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According to Yahoo Sports’ Shams Charania, LeBron James and the Los Angeles Lakers have agreed on a two-year, $85 million deal. This deal is completely unexpected, but not just because it’s a big payday for LeBron. It indicates that LeBron has achieved mogul status.
While most eyes were on Lakers big man Anthony Davis and his deal, which is expected to come out this week, LeBron came out of left field with a deal of his own. The deal might just be a reward for cashing in on an NBA title, or it could mean that his work on the court there is effectively done.
Inking a deal that now rakes in roughly $42.5 million a year doesn’t do anything to help the Lakers, who are walking a thin line financially. How does it make any sense to reach for more money when LeBron is fully aware that the organization needs every penny to improve the roster?
LeBron James is signaling to the Lakers fan base: mission accomplished.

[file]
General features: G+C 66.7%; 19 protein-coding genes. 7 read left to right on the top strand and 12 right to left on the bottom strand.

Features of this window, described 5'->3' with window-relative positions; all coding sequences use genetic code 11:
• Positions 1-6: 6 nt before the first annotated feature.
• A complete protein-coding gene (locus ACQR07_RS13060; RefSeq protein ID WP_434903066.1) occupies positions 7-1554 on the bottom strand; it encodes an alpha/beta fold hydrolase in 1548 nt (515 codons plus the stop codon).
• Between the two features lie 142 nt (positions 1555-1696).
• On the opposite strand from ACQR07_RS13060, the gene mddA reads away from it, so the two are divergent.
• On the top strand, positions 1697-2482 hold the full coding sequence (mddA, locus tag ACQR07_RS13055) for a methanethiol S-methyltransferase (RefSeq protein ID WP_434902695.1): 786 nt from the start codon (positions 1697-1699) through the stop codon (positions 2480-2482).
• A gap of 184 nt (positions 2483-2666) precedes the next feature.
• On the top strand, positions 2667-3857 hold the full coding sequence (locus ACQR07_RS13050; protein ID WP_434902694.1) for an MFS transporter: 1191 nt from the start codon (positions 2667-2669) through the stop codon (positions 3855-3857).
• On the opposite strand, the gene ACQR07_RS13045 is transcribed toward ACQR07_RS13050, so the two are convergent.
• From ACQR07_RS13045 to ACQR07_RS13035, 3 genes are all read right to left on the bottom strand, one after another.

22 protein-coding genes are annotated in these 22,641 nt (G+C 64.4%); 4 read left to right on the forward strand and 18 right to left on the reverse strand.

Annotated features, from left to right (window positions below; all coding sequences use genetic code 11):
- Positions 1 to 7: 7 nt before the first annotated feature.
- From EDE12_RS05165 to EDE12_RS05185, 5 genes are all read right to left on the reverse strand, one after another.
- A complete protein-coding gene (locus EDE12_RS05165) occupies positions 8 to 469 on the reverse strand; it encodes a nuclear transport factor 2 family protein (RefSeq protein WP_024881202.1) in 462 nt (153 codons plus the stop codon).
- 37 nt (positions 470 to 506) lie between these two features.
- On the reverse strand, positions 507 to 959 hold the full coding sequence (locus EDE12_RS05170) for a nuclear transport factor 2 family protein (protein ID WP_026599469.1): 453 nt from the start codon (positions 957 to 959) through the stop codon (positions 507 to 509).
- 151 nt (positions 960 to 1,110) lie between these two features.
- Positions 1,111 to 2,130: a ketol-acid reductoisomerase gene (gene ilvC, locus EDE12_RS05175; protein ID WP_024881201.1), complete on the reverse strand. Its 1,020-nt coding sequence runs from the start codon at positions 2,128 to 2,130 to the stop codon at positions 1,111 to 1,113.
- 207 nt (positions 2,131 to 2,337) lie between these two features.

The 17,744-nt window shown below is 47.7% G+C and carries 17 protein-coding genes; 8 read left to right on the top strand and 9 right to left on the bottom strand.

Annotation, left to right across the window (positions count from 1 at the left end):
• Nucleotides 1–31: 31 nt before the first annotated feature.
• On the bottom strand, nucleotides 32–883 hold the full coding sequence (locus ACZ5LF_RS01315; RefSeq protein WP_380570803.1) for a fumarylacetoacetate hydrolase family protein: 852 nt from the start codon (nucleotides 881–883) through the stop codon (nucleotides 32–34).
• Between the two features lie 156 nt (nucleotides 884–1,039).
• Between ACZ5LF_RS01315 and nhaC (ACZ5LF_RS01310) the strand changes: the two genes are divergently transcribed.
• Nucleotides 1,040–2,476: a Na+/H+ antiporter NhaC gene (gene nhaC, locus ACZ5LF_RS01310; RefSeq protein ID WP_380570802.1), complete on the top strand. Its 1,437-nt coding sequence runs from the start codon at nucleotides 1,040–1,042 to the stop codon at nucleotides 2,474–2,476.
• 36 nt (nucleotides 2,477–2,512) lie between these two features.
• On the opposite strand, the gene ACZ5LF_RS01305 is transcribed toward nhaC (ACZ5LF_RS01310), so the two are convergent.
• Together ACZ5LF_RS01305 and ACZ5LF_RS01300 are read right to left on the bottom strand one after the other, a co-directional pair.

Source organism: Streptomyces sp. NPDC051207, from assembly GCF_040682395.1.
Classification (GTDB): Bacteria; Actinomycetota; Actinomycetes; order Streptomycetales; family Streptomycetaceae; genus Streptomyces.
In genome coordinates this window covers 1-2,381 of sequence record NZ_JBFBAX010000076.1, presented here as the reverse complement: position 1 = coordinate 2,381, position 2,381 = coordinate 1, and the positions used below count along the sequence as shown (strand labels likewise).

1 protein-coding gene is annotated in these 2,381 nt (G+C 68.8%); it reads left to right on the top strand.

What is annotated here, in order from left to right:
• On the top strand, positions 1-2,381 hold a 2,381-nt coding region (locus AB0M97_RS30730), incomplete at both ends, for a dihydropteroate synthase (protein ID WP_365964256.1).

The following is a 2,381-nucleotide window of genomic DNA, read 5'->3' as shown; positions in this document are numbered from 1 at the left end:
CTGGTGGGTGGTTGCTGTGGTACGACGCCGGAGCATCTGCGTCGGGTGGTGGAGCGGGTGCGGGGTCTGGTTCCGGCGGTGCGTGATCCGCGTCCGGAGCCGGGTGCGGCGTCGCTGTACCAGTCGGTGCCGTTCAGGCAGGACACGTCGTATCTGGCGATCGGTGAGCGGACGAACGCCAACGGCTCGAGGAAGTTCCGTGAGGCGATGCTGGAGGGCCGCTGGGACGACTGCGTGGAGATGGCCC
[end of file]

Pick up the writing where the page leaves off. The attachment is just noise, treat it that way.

Considering he’s now delivered on his promise to LA, he’s right that he doesn’t need to win again. Surpassing MJ’s six titles would be nice, but it’s not necessary. LeBron’s argument has always been that no other player in the game’s history has ever won Finals MVP with three different teams. He didn’t just win titles anywhere–two of those rings came for Cleveland (of all places) and the bright lights of Los Angeles. King James has proven he can walk into any city and make them a winner.
What’s next for LeBron?
The Lakers are about to lock Anthony Davis in for the next two years. L.A. definitely got better this offseason, so the Lakers are right back in the mix for an NBA title. LeBron’s new deal is exactly what the the Buss family gave the late Kobe Bryant on his way out. Bryant had already won the franchise five NBA titles, making it worth his while to stay and cash out on his terms.
The Lakers are now giving LeBron the Kobe treatment. Does he deserve it after winning just one ring? Some will argue he doesn’t, but he did take the franchise from league laughingstock to premier powerhouse.
If you ask me, LeBron is worth it, even if the organization must pinch pennies elsewhere for the next two years. He’s officially a mogul.